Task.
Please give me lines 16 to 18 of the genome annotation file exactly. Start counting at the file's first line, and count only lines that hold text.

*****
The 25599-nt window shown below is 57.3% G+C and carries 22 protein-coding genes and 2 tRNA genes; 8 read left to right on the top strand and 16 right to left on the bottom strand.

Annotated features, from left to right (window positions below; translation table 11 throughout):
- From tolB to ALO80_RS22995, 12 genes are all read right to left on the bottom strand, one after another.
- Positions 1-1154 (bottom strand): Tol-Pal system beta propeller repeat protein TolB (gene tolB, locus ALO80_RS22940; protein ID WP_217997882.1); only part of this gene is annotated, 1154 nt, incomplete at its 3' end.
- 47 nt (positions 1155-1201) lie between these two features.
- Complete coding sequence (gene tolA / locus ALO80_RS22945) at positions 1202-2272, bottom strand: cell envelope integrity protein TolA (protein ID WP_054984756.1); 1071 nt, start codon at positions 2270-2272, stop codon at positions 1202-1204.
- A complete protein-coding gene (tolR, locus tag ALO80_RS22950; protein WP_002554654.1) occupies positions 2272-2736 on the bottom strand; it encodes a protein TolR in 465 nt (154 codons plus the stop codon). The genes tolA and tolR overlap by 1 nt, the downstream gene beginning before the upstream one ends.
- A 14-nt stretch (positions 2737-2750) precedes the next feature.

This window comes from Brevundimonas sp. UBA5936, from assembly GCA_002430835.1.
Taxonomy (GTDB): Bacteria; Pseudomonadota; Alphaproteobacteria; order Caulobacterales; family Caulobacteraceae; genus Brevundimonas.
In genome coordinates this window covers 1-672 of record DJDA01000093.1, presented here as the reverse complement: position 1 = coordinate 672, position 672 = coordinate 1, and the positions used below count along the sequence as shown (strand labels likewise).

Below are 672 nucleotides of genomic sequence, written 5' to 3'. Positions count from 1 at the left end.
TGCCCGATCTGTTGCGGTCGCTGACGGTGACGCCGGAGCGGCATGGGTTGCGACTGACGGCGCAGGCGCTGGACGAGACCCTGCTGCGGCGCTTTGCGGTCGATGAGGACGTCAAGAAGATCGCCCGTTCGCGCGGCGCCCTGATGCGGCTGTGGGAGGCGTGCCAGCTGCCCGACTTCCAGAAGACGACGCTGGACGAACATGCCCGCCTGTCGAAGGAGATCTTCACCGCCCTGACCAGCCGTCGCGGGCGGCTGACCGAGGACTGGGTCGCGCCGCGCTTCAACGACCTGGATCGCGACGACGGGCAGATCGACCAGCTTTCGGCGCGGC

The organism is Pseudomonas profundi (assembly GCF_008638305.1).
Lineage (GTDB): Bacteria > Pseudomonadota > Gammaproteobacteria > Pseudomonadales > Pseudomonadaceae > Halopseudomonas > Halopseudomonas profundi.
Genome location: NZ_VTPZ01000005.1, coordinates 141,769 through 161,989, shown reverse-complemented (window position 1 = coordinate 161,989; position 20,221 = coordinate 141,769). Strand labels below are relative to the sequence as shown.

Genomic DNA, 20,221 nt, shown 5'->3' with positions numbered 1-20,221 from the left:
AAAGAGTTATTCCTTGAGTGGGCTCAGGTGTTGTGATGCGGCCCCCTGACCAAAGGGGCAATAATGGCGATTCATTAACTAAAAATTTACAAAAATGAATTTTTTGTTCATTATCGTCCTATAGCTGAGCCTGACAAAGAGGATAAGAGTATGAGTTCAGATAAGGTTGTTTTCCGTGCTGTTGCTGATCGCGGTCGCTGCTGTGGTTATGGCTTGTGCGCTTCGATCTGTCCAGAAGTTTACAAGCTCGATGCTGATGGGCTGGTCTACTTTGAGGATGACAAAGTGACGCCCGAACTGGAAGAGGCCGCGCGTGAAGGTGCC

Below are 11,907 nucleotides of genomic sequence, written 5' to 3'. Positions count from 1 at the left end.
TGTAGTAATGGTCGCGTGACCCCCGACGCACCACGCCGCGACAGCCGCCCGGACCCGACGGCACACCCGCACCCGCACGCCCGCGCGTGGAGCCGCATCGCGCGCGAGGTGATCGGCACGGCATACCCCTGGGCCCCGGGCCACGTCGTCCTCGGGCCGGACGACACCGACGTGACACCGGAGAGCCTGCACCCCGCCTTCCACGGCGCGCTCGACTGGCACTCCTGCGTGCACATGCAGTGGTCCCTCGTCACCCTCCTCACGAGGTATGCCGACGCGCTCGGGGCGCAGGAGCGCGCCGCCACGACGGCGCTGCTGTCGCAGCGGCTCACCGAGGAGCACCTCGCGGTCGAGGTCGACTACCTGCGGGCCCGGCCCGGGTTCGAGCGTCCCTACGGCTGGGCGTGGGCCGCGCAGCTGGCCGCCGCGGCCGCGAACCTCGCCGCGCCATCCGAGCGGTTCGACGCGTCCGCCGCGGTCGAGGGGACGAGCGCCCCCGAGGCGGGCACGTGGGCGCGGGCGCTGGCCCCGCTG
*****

Genome location: NZ_VTPZ01000005.1, coordinates 141,769 through 161,989, shown reverse-complemented (window position 1 = coordinate 161,989; position 20,221 = coordinate 141,769). Strand labels below are relative to the sequence as shown.

Genomic DNA, 20,221 nt, shown 5'->3' with positions numbered 1-20,221 from the left:
AAAGAGTTATTCCTTGAGTGGGCTCAGGTGTTGTGATGCGGCCCCCTGACCAAAGGGGCAATAATGGCGATTCATTAACTAAAAATTTACAAAAATGAATTTTTTGTTCATTATCGTCCTATAGCTGAGCCTGACAAAGAGGATAAGAGTATGAGTTCAGATAAGGTTGTTTTCCGTGCTGTTGCTGATCGCGGTCGCTGCTGTGGTTATGGCTTGTGCGCTTCGATCTGTCCAGAAGTTTACAAGCTCGATGCTGATGGGCTGGTCTACTTTGAGGATGACAAAGTGACGCCCGAACTGGAAGAGGCCGCGCGTGAAGGTGCC